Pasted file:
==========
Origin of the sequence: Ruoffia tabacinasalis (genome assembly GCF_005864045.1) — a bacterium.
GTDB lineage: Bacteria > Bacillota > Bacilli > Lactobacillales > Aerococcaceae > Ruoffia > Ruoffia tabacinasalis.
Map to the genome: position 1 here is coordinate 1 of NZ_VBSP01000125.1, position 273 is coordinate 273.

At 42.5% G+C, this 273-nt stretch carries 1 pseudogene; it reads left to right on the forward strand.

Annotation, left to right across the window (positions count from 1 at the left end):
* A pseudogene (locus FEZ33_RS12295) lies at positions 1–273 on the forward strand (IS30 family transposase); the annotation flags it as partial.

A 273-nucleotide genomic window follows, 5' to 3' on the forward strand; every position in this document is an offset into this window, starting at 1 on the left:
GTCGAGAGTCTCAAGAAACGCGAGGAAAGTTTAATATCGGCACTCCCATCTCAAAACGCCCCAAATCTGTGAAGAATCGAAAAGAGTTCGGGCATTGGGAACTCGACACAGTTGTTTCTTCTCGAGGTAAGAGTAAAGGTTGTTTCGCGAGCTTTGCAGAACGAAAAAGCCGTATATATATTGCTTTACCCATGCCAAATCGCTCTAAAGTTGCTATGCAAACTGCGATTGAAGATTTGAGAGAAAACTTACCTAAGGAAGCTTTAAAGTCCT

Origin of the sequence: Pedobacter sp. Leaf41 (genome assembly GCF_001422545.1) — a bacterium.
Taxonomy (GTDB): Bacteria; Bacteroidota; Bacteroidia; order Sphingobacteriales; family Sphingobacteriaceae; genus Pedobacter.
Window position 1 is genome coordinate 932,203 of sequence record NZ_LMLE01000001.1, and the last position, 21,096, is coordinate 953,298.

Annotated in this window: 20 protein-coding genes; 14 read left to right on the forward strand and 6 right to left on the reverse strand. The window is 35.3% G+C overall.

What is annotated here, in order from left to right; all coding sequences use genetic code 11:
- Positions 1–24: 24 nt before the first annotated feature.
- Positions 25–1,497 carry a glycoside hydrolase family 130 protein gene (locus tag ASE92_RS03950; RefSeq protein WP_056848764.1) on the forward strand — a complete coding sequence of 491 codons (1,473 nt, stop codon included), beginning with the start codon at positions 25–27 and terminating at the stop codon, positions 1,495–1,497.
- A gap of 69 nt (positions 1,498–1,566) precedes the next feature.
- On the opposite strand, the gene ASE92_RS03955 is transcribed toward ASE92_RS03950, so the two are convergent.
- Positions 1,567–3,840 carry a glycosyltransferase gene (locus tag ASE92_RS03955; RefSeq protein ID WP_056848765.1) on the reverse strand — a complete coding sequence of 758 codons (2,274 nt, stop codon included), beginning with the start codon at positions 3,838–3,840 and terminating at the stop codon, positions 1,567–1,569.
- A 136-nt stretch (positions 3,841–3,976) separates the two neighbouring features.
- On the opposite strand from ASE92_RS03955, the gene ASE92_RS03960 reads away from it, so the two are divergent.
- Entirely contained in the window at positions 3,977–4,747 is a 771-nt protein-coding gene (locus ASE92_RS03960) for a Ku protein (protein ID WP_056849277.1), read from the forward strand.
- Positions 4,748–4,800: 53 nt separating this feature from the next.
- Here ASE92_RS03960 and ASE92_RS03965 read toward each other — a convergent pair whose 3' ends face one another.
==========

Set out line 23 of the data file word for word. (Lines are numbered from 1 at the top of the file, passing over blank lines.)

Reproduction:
- Here ASE92_RS03960 and ASE92_RS03965 read toward each other — a convergent pair whose 3' ends face one another.